The Erik Truffaz Quartet is first and foremost a collective entity with its own sound and group dynamic. In 1997, the band, then featuring Marcello Giuliani on bass, Marc Erbetta, drums, and Patrick Muller, keyboards, released its debut “Out of a dream” on Blue Note. On the follow-ups, "The dawn” and “Bending new corner”, rapper Nya added a poetic, urban touch; the clip “Yuri’s choice” went a long way to developing the music’s popularity. The group drew inspiration from gigs at London’s Blue Note Club, a temple of drum & bass, and did its composing on tour during sound checks, from fragments of improvisation.
The music springs into life naturally, effortlessly, like painting in the mirror of inspiration. On the back of these two albums the group acquired an international dimension, touring regularly, developing a trademark feelgood sound.
The band made its first big change of direction in 2003 with the organic, bubbling rock-inspired “The walk of the giant turtle”. When sound engineers Corboz and Giuliani added distortion to his trumpet sound, Truffaz was initially infuriated, but then went on to espouse and develop the concept. With the “Arkhangelsk” album, the band came of age, in the company of Ed Harcourt and Christophe, two singers with two special voices and great tracks. In June 2010 Benoît Corboz, the band’s studio sound engineer since “The Dawn” took over from Patrick Müller on keyboards. The new line-up wasted no time in going into the studio. The result was a new sound, kneaded energetically like a dough, then left to rest and ferment before being worked up into the album "In Between", a celebration of slow tempos, deliberate silence, elastic space and intimacy. Marcello Giuliani reverted to upright bass and recorded one track on banjo.
Guest singer Sophie Hunger added her wonderful voice on two tracks: “Dirge”, a Bob Dylan cover, and an original composition entitled “Let me go! ”. http://www.eriktruffaz.com http://www.twogentlemen.net
El tiempo de la Revolución
The Quartet’s latest release picks up where the previous offering “In between” left off, as though
it were the second episode or chapter of a story begun in 2010.
As time went by and we played more gigs, the music grew in strength, the band’s sound gained a new magnitude and density. For this record, the Quartet essentially wrote in the studio. Working together on each other’s suggestions, taking them apart, putting them back together again. This slow, introspective process produced one track each day. The album begins with “El Tiempo de la Revolución”, an alternative approach to the closing track “Time of Revolution” and one of the few pieces that we wrote before going into the studio. The difference in form between the two titles reflects the wealth of the work this quartet does, its ability to go off in opposite directions.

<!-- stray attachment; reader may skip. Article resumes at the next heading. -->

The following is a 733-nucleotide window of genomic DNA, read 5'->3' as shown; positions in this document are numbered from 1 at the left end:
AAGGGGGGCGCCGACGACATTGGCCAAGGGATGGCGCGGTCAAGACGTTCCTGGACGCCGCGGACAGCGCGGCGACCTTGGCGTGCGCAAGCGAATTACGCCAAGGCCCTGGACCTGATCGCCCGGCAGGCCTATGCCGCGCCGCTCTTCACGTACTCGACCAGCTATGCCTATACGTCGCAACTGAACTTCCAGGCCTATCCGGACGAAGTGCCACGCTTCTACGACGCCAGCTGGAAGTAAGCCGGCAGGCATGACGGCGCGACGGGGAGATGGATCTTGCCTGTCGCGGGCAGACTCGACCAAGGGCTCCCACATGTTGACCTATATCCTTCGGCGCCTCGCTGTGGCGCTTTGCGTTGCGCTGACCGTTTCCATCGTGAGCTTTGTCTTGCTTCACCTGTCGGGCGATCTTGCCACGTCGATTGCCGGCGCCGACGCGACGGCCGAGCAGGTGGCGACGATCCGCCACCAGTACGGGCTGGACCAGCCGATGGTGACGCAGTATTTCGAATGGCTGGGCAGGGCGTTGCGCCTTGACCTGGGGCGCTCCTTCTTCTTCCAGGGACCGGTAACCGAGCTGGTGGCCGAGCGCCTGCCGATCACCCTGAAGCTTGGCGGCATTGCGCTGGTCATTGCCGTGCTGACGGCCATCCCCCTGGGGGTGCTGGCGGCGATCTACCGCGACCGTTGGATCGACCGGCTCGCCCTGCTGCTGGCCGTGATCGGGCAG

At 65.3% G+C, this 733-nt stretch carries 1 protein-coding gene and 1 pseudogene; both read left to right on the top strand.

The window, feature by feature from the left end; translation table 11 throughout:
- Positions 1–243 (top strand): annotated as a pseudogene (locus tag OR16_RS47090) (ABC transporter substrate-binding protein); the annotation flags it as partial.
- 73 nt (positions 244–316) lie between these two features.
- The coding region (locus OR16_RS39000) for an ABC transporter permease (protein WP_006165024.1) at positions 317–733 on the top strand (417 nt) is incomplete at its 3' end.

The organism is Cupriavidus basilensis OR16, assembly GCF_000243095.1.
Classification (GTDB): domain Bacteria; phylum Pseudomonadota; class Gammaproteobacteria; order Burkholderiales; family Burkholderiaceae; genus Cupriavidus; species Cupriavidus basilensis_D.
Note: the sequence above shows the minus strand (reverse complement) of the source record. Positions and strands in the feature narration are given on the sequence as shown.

We made part B on tour in Istanbul. “Istanbul Tango” was born on the day we came back from the city we love so much. The instrumental “African Mist” grew out of a bass line that we doubled up with piano. All sitting around on the floor in the same room, unplugged, we worked it out in the space of a morning. The valve reverb on the Hammond organ gives it a psychedelic feel. It’s wonderful to lay down trumpet lines on an ample, round and sensual rhythm like this. “La Luna Mentirosa”, the first track in the session, was composed and recorded in one day and was an unsettling soundscape until the melody emerged. As the sculptor Brancusi put it: The problem is not ‘doing’, it’s getting yourself into condition to ‘do’. Anna Aaron sings on three tracks. She is moving and original. She was the supporting act on our “In Between” tour and we were quickly blown away by her talent. The group suggested she sing on “Blue Movie” and “A Better Heart” and her finesse and elegance magnified the music. Like a game of ping-pong, the band returned the favour with an arrangement of one of her ideas, “Blow Away”.
“Mr K.” is dedicated to our manager L. Klunge, efficient and rhythmic. An unstoppable bass line and a groove that gets its inspiration from our Motown idols. Benoît and I arrived in the studio one cold morning. We improved six pieces. This is an experience we really enjoy. Trusting in each other, the void and the music that was right in the centre of our thoughts. From these improvisations we kept: “Un Souffle qui Passe”.
“El Tiempo de la Revolución expresses the successive revolutions through which our lives are chronicled, like a long poem written during the course of time, in a place where we are at once both actors and spectators. The time of the revolution is also the time of birth, of love and of death. It's a battle for a juster world beneath the banner of art. Through music we are enabled to weave a link between the sky and the earth."